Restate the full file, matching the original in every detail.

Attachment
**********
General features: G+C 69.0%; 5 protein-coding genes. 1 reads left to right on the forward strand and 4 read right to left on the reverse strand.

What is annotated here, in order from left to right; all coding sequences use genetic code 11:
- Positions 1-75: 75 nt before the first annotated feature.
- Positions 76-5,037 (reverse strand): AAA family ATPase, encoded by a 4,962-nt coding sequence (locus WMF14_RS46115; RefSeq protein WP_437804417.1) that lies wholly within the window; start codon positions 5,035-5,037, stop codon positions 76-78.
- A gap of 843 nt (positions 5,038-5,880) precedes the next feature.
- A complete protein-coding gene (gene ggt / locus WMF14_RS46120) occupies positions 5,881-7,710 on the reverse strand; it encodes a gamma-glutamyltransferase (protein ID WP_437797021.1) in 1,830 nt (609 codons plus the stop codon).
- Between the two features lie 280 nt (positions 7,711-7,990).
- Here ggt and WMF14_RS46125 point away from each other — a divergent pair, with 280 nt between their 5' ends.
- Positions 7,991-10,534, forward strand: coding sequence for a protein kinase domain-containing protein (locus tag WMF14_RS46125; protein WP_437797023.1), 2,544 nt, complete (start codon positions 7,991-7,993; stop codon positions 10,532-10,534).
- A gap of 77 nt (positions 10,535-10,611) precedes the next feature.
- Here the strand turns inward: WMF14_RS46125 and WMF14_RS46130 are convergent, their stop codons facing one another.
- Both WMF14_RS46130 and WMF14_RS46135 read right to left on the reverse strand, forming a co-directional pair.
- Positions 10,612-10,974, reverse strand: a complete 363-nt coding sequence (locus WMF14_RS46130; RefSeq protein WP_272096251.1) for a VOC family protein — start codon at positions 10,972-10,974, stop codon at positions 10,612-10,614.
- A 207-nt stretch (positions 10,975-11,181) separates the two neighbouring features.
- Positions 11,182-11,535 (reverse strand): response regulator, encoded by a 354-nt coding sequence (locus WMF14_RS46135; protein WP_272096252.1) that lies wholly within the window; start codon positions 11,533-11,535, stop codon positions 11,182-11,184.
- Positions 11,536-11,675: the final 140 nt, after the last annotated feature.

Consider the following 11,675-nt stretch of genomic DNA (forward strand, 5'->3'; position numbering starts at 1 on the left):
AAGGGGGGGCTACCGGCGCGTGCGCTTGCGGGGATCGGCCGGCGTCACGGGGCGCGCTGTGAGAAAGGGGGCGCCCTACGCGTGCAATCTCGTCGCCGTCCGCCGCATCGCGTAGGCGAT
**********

General features: G+C 69.0%; 5 protein-coding genes. 1 reads left to right on the forward strand and 4 read right to left on the reverse strand.

What is annotated here, in order from left to right; all coding sequences use genetic code 11:
- Positions 1-75: 75 nt before the first annotated feature.
- Positions 76-5,037 (reverse strand): AAA family ATPase, encoded by a 4,962-nt coding sequence (locus WMF14_RS46115; RefSeq protein WP_437804417.1) that lies wholly within the window; start codon positions 5,035-5,037, stop codon positions 76-78.
- A gap of 843 nt (positions 5,038-5,880) precedes the next feature.
- A complete protein-coding gene (gene ggt / locus WMF14_RS46120) occupies positions 5,881-7,710 on the reverse strand; it encodes a gamma-glutamyltransferase (protein ID WP_437797021.1) in 1,830 nt (609 codons plus the stop codon).
- Between the two features lie 280 nt (positions 7,711-7,990).
- Here ggt and WMF14_RS46125 point away from each other — a divergent pair, with 280 nt between their 5' ends.
- Positions 7,991-10,534, forward strand: coding sequence for a protein kinase domain-containing protein (locus tag WMF14_RS46125; protein WP_437797023.1), 2,544 nt, complete (start codon positions 7,991-7,993; stop codon positions 10,532-10,534).
- A gap of 77 nt (positions 10,535-10,611) precedes the next feature.
- Here the strand turns inward: WMF14_RS46125 and WMF14_RS46130 are convergent, their stop codons facing one another.
- Both WMF14_RS46130 and WMF14_RS46135 read right to left on the reverse strand, forming a co-directional pair.
- Positions 10,612-10,974, reverse strand: a complete 363-nt coding sequence (locus WMF14_RS46130; RefSeq protein WP_272096251.1) for a VOC family protein — start codon at positions 10,972-10,974, stop codon at positions 10,612-10,614.
- A 207-nt stretch (positions 10,975-11,181) separates the two neighbouring features.
- Positions 11,182-11,535 (reverse strand): response regulator, encoded by a 354-nt coding sequence (locus WMF14_RS46135; protein WP_272096252.1) that lies wholly within the window; start codon positions 11,533-11,535, stop codon positions 11,182-11,184.
- Positions 11,536-11,675: the final 140 nt, after the last annotated feature.

Consider the following 11,675-nt stretch of genomic DNA (forward strand, 5'->3'; position numbering starts at 1 on the left):
AAGGGGGGGCTACCGGCGCGTGCGCTTGCGGGGATCGGCCGGCGTCACGGGGCGCGCTGTGAGAAAGGGGGCGCCCTACGCGTGCAATCTCGTCGCCGTCCGCCGCATCGCGTAGGCGAT